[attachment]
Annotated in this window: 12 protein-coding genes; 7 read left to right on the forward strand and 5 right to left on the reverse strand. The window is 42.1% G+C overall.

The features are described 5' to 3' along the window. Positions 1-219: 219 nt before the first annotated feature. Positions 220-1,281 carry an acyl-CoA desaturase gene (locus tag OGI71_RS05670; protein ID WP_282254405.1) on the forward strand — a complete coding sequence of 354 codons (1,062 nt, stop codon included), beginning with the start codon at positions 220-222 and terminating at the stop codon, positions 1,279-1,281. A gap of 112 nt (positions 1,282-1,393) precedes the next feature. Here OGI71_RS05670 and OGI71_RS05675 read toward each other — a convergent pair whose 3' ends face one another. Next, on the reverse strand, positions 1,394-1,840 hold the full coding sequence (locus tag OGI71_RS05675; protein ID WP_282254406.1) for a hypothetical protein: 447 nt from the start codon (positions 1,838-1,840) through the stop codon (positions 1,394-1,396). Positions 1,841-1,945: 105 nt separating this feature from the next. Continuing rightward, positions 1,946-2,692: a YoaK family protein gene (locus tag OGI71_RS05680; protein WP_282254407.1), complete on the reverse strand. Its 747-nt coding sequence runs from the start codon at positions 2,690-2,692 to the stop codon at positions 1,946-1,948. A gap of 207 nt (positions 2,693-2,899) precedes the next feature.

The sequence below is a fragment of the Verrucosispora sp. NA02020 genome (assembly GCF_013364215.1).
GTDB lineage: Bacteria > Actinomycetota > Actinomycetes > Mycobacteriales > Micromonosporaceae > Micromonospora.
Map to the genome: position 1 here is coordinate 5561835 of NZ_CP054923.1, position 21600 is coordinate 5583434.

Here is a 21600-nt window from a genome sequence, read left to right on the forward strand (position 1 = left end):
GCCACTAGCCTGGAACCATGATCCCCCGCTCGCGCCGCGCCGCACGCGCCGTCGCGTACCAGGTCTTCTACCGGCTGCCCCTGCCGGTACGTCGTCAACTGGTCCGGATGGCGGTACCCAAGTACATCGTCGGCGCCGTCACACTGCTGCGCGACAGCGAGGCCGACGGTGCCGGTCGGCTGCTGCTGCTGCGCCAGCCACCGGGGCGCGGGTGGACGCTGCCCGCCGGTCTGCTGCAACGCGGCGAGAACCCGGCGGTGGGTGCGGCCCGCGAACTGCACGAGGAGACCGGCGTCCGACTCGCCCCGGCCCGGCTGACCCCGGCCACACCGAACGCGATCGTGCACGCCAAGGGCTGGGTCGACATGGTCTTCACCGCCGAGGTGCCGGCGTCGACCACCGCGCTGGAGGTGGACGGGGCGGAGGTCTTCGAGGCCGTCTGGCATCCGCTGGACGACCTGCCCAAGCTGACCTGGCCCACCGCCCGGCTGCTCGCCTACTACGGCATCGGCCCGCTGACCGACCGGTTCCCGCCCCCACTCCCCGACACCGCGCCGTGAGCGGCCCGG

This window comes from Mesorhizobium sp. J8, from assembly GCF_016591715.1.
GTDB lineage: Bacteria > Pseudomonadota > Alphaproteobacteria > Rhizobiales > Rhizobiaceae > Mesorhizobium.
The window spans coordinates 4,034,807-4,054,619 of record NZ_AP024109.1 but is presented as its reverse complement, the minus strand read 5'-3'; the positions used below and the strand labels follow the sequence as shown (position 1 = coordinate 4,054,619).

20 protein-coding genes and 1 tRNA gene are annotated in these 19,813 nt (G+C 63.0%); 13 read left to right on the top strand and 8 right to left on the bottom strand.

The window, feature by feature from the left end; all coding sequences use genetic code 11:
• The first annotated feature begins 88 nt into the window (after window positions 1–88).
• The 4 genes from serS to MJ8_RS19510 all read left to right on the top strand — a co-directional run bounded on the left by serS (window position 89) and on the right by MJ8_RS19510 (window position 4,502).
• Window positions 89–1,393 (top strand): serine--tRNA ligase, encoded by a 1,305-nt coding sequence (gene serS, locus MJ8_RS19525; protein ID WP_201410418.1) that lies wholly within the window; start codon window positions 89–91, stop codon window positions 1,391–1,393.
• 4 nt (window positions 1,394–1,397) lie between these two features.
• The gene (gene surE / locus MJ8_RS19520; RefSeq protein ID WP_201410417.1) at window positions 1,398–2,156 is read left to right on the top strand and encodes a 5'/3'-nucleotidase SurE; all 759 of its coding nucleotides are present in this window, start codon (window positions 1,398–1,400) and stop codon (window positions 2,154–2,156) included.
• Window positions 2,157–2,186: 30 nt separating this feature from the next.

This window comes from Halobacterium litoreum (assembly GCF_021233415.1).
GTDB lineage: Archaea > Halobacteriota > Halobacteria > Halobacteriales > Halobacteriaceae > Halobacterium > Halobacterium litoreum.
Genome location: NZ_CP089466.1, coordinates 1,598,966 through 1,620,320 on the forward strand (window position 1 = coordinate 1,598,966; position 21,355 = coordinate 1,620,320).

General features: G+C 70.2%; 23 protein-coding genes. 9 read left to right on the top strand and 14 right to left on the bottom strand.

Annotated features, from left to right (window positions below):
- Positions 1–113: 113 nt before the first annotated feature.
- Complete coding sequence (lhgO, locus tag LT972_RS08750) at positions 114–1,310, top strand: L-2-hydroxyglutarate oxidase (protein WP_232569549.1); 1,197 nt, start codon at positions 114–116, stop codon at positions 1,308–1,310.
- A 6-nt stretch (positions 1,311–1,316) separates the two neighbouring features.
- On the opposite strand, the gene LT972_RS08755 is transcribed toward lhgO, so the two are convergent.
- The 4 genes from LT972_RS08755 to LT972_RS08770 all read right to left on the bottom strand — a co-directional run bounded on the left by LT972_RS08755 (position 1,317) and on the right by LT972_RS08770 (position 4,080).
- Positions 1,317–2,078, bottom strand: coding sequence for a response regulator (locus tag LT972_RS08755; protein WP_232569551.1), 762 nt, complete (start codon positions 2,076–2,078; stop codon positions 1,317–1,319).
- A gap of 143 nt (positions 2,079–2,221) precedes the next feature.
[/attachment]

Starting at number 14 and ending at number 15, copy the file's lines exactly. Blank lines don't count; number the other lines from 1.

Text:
• The 4 genes from serS to MJ8_RS19510 all read left to right on the top strand — a co-directional run bounded on the left by serS (window position 89) and on the right by MJ8_RS19510 (window position 4,502).
• Window positions 89–1,393 (top strand): serine--tRNA ligase, encoded by a 1,305-nt coding sequence (gene serS, locus MJ8_RS19525; protein ID WP_201410418.1) that lies wholly within the window; start codon window positions 89–91, stop codon window positions 1,391–1,393.